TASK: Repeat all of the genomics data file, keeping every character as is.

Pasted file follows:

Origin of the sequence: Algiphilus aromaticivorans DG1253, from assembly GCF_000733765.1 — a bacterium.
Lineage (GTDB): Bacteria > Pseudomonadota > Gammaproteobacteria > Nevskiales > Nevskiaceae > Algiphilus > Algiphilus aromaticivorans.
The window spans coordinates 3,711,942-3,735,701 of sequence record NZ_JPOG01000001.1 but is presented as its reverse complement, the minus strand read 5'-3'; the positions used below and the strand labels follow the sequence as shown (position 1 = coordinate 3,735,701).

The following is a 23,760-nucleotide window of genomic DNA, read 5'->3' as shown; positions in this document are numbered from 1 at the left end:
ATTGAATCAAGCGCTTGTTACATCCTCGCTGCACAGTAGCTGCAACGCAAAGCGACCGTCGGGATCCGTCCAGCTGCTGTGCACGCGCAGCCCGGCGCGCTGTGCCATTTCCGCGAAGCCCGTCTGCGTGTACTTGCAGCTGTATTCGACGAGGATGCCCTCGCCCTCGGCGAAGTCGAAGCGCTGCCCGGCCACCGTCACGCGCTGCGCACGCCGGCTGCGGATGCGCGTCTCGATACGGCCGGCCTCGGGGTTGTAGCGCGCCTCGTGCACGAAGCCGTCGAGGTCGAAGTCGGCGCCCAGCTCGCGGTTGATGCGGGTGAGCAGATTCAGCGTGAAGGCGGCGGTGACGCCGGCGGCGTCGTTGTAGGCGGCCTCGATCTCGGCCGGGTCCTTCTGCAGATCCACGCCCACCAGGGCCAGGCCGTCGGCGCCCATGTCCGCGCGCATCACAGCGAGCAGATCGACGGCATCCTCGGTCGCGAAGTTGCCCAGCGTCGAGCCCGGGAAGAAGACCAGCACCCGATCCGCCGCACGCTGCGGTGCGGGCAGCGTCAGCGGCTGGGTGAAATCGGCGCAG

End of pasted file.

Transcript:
Origin of the sequence: Algiphilus aromaticivorans DG1253, from assembly GCF_000733765.1 — a bacterium.
Lineage (GTDB): Bacteria > Pseudomonadota > Gammaproteobacteria > Nevskiales > Nevskiaceae > Algiphilus > Algiphilus aromaticivorans.
The window spans coordinates 3,711,942-3,735,701 of sequence record NZ_JPOG01000001.1 but is presented as its reverse complement, the minus strand read 5'-3'; the positions used below and the strand labels follow the sequence as shown (position 1 = coordinate 3,735,701).

The following is a 23,760-nucleotide window of genomic DNA, read 5'->3' as shown; positions in this document are numbered from 1 at the left end:
ATTGAATCAAGCGCTTGTTACATCCTCGCTGCACAGTAGCTGCAACGCAAAGCGACCGTCGGGATCCGTCCAGCTGCTGTGCACGCGCAGCCCGGCGCGCTGTGCCATTTCCGCGAAGCCCGTCTGCGTGTACTTGCAGCTGTATTCGACGAGGATGCCCTCGCCCTCGGCGAAGTCGAAGCGCTGCCCGGCCACCGTCACGCGCTGCGCACGCCGGCTGCGGATGCGCGTCTCGATACGGCCGGCCTCGGGGTTGTAGCGCGCCTCGTGCACGAAGCCGTCGAGGTCGAAGTCGGCGCCCAGCTCGCGGTTGATGCGGGTGAGCAGATTCAGCGTGAAGGCGGCGGTGACGCCGGCGGCGTCGTTGTAGGCGGCCTCGATCTCGGCCGGGTCCTTCTGCAGATCCACGCCCACCAGGGCCAGGCCGTCGGCGCCCATGTCCGCGCGCATCACAGCGAGCAGATCGACGGCATCCTCGGTCGCGAAGTTGCCCAGCGTCGAGCCCGGGAAGAAGACCAGCACCCGATCCGCCGCACGCTGCGGTGCGGGCAGCGTCAGCGGCTGGGTGAAATCGGCGCAG